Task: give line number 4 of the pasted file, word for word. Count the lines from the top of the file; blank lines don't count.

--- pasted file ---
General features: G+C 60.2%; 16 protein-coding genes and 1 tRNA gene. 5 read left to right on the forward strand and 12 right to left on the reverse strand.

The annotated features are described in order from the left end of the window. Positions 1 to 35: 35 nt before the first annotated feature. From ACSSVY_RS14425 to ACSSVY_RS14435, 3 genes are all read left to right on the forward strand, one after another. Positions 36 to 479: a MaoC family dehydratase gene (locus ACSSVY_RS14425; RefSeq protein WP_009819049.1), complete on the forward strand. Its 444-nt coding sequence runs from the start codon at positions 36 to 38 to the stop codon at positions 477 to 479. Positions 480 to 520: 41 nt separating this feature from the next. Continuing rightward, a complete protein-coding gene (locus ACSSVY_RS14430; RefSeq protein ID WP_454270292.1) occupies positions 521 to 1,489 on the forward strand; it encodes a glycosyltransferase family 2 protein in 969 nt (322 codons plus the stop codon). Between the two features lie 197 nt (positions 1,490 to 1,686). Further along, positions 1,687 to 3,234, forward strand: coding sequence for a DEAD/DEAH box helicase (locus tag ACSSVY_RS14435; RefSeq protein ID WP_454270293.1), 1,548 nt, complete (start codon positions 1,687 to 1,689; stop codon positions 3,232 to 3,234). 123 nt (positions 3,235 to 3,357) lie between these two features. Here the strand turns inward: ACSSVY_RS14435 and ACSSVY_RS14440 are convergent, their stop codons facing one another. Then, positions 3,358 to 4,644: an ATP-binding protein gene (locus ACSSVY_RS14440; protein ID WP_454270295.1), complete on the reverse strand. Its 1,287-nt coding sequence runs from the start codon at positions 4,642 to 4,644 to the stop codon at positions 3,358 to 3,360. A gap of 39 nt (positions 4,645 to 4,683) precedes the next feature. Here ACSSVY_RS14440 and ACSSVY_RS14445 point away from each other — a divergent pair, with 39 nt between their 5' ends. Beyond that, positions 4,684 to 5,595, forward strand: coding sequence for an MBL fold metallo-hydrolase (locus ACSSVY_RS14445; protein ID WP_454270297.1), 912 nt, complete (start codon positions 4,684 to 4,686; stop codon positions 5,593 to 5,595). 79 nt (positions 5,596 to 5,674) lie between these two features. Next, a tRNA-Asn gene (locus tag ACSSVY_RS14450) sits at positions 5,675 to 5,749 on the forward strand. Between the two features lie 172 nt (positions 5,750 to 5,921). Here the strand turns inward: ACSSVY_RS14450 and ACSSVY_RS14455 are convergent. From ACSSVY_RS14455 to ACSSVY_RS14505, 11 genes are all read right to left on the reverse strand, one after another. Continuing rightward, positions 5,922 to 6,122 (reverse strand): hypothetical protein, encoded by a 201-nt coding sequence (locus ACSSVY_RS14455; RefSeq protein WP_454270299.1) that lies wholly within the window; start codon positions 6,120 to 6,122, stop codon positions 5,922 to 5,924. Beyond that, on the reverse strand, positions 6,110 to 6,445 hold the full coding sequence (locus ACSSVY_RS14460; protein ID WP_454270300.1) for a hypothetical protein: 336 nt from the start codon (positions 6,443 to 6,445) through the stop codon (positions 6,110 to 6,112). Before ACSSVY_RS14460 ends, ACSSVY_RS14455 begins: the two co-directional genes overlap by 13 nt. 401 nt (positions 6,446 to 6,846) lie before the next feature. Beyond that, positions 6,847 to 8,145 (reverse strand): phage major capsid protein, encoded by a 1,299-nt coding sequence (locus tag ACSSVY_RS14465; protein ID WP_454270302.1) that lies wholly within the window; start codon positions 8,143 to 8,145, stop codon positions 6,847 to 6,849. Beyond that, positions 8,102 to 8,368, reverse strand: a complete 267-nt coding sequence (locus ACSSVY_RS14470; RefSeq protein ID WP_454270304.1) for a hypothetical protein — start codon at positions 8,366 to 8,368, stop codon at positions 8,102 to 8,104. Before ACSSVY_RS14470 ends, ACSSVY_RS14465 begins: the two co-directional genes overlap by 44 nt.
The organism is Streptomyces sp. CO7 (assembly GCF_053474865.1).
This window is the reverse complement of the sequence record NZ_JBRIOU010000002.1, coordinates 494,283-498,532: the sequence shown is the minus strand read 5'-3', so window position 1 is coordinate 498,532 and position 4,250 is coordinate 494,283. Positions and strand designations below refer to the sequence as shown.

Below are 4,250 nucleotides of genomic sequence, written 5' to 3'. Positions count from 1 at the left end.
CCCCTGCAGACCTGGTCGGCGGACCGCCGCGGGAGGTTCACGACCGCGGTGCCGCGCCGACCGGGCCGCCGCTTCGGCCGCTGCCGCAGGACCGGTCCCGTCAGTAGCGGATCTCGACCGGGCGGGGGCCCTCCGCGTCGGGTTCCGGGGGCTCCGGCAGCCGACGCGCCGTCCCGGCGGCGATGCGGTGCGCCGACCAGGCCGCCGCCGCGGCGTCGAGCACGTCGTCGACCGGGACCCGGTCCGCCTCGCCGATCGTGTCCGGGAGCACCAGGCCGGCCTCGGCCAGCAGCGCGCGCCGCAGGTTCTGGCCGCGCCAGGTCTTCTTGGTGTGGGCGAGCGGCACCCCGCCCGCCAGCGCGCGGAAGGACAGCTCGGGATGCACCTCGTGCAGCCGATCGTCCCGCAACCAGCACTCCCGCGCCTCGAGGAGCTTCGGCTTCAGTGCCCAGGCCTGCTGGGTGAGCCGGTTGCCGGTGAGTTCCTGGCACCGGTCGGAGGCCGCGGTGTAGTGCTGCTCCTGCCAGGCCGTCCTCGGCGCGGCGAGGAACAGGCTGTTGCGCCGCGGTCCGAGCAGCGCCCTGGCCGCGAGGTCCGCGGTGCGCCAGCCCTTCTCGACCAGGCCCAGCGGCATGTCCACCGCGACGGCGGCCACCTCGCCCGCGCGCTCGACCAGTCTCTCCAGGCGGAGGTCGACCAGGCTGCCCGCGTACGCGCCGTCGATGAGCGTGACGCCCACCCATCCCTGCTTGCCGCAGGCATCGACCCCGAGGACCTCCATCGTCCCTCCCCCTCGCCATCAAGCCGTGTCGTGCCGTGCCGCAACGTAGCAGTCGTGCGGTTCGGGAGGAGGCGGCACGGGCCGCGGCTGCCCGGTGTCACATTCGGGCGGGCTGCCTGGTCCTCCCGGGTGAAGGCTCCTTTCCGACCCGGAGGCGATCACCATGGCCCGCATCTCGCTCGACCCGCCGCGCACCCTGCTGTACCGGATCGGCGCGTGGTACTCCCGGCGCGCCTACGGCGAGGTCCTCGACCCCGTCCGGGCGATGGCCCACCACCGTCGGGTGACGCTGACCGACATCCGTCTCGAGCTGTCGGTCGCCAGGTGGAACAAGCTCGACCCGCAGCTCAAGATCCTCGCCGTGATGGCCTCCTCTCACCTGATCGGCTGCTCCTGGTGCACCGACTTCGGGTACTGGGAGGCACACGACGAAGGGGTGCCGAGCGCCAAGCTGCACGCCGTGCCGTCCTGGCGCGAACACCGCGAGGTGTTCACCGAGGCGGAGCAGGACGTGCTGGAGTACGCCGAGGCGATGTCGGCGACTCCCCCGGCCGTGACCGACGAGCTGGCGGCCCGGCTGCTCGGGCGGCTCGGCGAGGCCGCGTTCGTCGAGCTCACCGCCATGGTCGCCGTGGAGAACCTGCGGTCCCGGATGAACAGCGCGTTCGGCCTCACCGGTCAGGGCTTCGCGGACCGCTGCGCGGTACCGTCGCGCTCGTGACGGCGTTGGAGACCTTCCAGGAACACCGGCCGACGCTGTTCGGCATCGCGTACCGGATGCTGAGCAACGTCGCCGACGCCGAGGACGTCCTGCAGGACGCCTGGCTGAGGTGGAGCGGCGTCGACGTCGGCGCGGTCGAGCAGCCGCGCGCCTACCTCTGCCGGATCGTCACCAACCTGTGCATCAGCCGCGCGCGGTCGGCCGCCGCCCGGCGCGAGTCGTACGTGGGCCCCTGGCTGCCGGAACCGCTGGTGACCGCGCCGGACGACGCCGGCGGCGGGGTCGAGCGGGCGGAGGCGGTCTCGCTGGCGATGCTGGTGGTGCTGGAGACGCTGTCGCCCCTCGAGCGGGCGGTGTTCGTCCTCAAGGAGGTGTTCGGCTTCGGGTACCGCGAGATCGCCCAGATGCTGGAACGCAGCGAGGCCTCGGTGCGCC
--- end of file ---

This window is the reverse complement of the sequence record NZ_JBRIOU010000002.1, coordinates 494,283-498,532: the sequence shown is the minus strand read 5'-3', so window position 1 is coordinate 498,532 and position 4,250 is coordinate 494,283. Positions and strand designations below refer to the sequence as shown.